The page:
Views: 1054805 Bob Kelleher
Addressing Low Performing Teachers
 
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http://www.hertzfurniture.com video blogger Kate Cohen discusses the "bad teachers" phenomenon. While teacher assessment is a hot debate, it is a fact that there are low performing teachers. Must ineffective teachers be fired? What can be done to improve their performance? Current research shows that it is possible for low performing teachers to improve through methods such as coaching programs! Watch the video to learn more! Learn more about Hertz Furniture's excellent selection of quality school furniture and complimentary classroom design and project resources. Call us: 888-913-0683. Send us an email: linda@HertzFurniture.com. Visit us online: http://www.hertzfurniture.com
Views: 164 hertzfurniture
Learn English Grammar: The Sentence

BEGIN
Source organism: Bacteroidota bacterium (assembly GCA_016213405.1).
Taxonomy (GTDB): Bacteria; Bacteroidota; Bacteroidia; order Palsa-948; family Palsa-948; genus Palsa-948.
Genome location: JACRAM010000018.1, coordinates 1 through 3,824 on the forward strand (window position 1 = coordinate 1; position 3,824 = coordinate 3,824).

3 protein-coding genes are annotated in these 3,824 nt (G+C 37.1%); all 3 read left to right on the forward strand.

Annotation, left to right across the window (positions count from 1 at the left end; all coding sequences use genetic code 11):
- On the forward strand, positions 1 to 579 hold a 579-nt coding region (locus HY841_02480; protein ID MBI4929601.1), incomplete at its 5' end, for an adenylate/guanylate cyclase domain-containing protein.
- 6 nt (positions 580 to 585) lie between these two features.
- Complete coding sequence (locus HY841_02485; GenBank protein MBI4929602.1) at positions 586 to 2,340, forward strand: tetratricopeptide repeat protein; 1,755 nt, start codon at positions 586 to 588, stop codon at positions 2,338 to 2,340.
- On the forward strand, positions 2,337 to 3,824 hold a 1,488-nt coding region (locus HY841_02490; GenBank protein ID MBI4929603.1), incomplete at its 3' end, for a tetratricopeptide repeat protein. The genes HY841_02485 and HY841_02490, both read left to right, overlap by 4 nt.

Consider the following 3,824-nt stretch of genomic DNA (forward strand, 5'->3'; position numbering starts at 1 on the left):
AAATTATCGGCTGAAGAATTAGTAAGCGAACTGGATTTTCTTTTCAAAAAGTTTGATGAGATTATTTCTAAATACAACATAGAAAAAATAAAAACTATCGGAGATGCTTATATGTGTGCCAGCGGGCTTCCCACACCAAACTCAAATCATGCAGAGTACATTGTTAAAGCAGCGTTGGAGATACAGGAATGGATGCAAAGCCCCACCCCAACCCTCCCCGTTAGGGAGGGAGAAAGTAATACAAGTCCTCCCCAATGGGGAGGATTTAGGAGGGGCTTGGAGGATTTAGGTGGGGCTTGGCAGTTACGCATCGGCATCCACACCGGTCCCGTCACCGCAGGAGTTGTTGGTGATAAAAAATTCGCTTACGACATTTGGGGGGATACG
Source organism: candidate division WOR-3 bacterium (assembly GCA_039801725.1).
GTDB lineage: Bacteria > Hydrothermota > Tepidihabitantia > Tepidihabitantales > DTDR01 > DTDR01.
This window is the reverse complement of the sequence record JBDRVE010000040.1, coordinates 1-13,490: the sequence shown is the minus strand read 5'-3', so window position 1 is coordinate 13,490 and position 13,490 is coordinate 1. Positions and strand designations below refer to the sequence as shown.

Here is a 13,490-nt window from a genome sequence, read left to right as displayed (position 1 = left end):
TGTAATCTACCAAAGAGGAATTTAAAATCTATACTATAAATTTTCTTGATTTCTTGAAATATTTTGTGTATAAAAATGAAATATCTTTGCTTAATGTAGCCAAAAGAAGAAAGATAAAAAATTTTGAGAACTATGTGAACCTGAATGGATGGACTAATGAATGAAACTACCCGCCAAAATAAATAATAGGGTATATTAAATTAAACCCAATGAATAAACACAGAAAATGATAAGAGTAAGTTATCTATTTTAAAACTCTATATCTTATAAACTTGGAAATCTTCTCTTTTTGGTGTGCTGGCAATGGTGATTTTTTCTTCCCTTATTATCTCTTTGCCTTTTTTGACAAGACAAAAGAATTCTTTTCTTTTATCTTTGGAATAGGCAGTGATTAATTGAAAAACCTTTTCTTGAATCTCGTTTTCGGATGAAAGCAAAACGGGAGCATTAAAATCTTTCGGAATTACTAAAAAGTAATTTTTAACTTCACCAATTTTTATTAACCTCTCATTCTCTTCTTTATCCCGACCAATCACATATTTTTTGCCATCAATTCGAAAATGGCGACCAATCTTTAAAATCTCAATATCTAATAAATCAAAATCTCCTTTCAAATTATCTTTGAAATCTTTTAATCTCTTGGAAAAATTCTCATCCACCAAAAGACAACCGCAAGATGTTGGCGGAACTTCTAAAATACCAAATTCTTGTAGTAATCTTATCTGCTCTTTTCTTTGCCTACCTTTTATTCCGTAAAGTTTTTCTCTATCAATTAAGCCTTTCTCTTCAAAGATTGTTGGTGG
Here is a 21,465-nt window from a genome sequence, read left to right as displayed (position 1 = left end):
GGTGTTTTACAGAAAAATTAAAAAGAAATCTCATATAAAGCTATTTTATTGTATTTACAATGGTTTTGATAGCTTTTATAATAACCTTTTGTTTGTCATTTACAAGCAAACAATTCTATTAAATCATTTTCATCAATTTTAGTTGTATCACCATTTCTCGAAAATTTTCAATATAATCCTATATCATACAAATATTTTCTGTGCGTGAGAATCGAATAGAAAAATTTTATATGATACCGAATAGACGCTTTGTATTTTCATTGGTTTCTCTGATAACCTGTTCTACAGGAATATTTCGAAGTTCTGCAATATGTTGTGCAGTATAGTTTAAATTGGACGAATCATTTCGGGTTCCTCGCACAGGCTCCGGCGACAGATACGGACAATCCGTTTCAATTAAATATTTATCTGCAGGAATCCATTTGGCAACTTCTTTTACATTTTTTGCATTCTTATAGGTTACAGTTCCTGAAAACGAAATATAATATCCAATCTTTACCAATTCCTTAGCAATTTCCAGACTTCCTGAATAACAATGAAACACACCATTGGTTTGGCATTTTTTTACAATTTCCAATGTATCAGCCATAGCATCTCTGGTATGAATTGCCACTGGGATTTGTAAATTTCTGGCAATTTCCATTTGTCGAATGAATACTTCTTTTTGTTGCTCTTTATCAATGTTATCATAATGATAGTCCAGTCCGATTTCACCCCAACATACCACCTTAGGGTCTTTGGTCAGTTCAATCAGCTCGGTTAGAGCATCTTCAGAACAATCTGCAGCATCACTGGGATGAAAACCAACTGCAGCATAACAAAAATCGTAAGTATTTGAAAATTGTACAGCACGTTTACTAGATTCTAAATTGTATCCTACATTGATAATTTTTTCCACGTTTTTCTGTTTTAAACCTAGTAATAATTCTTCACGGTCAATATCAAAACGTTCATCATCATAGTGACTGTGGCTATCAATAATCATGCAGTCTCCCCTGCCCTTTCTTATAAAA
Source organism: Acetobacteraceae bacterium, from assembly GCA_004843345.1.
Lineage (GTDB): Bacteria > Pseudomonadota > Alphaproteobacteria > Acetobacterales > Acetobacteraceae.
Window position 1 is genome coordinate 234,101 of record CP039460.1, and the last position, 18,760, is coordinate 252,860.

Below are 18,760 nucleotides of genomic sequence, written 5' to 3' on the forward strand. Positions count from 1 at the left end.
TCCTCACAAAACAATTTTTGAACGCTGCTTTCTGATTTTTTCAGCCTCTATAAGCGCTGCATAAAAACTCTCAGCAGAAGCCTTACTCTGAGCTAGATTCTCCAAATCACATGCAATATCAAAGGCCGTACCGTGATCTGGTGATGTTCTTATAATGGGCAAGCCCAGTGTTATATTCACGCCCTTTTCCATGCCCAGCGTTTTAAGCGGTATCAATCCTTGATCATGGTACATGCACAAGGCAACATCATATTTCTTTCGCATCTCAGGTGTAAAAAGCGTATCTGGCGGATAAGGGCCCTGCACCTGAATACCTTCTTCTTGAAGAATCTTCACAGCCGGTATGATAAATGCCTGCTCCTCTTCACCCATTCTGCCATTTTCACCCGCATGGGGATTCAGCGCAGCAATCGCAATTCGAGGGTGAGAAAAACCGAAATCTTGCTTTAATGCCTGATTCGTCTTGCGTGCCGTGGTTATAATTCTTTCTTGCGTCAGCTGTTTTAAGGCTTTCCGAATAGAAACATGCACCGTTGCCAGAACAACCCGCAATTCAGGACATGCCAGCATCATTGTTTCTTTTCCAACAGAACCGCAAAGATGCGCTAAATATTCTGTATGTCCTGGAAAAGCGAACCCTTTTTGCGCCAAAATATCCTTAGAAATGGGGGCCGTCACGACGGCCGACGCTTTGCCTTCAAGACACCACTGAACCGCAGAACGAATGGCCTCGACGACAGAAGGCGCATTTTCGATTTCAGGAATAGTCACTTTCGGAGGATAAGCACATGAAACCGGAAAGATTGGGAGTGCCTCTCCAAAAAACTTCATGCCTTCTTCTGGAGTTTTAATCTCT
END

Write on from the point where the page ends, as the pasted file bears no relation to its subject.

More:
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http://www.engvid.com Do you know how to build a sentence in English? In this lesson, you will learn the basic parts of a simple sentence, or independent clause. Knowing this will make it easier to understand any sentence in written English. Understanding how these different parts of a sentence work together to form meaning will help you write better in English. The knowledge in this lesson is essential for any 'Independent User' or 'Proficient User' of English. Quiz yourself here: http://www.engvid.com/english-grammar-the-sentence/ TRANSCRIPT Hi again. I'm Adam. Welcome back to www.engvid.com. Today I have a very important lesson, I think, for all of you that will help you very much with your reading, but especially your writing skills. Okay? Today we're going to look at the sentence. What is a sentence? Now, I know that all of you are saying: "Well, we know what a sentence is. We've learned this a thousand times before." Right? I know what you've learned and I know what you haven't learned, many of you; some of you have, of course. The sentence has a very basic structure, there's a very basic component that must be involved or included in a sentence, and a lot of grammar teachers, a lot of English teachers don't teach this. Okay? All of you, I'm sure have by now heard of "SVO", but have you heard of "SVsC"? Have you heard of "SVC"? Maybe yes, maybe no. But I'm sure a lot of you are going: "What? I've never heard of these things before." Well, we're going to talk about this in one second. Before we talk about a sentence, we have to talk about a clause. Now, what is a clause? I'm sure you've heard this word before as well, but just in case, a clause is any subject, verb combination. It's a group of words that must include a subject and a verb. Now, also very important to remember: it must be a tense verb, meaning that it must take a time; past, present, future. Okay? No base verb, no infinitive verb. So that is a clause. Now, there are two types of clauses. Okay? We have independent clauses and we have dependent clauses. The... These are sometimes called subordinate clauses. Now, every sentence in English to be a grammatically correct sentence must have an independent clause. It doesn't need a dependent clause, but it could have one. The independent clause could include a dependent clause as the subject or object. We'll talk about that after. So an independent clause has a subject and a verb, and it can stand by itself. It can contain a complete idea by itself. Okay? So, technically, the shortest sentence you can have in English will be a... Will be an independent clause with a subject and verb. What is the absolute shortest sentence that you can think of? Think of a sentence, the shortest you can possibly make it. Okay? Here's an example: "Go!" Is this a complete English sentence? Yes. Why? Because it contains an independent clause. Where? We have the implied subject: "you" and the tense verb: "go", the imperative tense "go". So this your basic English sentence. Now, we have three other types, three basic types and we can of course play with these after. Subject, verb, object. Some independent clauses must have an object, we'll talk about that in a second. Excuse me. Subject, verb, subject complement. Some sentences must have a subject complement. Subject, verb, complement. Okay? We're going to talk about each of these in a moment. I have the "A" here because quite often, this complement is actually an adverb phrase or an adverbial. We'll talk about that in a second. So your basic sentence can be any one of these three. Now, the reason we're looking at this... All these structures is because once you understand what must be contained in a sentence, then you can read any English sentence out there that is grammatically correct and be able to understand the main idea of that sentence. Okay? So let's start with "SVO". Okay, let's look at our "SVO" type of independent clause: subject, verb, object. Now, first, what is an object? Well, we have two types of objects to talk about. We have the direct object, we have the indirect object. Now, the thing to understand is that the object always answers a question about the verb, it completes the meaning of the verb by asking the questions: "What?" or: "Who?" Now, keep in mind that technically, it's: "Whom?" But if you say: "Who?" I'll let it go this time. Okay? Formal academic writing, "Whom?", "Whom?", "Whom?" IELTS, TOEFL, SAT, all that - "Whom?" not: "Who?" In the object position. But the direct object answers: "What?" or: "Who?" about the verb. Okay? We'll get back to that.